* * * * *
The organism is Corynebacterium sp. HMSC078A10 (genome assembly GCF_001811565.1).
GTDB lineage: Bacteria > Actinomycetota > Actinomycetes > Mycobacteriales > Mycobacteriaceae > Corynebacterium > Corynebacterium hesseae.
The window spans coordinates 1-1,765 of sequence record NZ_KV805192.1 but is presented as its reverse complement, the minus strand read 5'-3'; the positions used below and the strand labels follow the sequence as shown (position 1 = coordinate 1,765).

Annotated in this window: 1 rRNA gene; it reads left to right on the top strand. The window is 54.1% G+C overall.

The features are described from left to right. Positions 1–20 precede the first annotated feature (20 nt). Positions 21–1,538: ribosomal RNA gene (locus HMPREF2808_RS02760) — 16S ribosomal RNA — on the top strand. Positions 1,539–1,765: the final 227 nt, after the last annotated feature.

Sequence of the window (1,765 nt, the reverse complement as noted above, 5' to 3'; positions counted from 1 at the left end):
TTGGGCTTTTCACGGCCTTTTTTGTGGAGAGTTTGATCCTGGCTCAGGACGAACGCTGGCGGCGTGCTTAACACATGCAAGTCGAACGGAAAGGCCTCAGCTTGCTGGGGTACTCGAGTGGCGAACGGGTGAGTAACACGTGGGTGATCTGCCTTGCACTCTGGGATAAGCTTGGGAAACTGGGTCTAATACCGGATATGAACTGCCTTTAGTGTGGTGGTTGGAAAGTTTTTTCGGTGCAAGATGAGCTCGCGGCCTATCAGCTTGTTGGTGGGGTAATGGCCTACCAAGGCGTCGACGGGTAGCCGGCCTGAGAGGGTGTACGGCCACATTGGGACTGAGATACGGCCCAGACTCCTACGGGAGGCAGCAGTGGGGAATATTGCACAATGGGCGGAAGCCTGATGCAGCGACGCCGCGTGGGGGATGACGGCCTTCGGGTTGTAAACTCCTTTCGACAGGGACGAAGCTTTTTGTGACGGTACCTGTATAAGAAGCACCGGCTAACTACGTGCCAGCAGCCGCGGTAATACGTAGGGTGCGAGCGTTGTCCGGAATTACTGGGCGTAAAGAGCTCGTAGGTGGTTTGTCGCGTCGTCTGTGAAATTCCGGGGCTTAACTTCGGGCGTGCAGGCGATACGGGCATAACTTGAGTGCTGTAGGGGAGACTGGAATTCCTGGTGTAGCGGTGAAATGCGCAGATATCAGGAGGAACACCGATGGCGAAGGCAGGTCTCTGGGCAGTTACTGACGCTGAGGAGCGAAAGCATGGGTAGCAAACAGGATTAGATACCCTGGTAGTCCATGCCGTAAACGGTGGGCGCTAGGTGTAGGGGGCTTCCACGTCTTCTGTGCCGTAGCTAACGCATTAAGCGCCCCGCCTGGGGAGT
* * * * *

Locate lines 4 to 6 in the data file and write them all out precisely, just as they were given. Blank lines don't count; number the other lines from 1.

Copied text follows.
Annotated in this window: 1 rRNA gene; it reads left to right on the top strand. The window is 54.1% G+C overall.

The features are described from left to right. Positions 1–20 precede the first annotated feature (20 nt). Positions 21–1,538: ribosomal RNA gene (locus HMPREF2808_RS02760) — 16S ribosomal RNA — on the top strand. Positions 1,539–1,765: the final 227 nt, after the last annotated feature.

Sequence of the window (1,765 nt, the reverse complement as noted above, 5' to 3'; positions counted from 1 at the left end):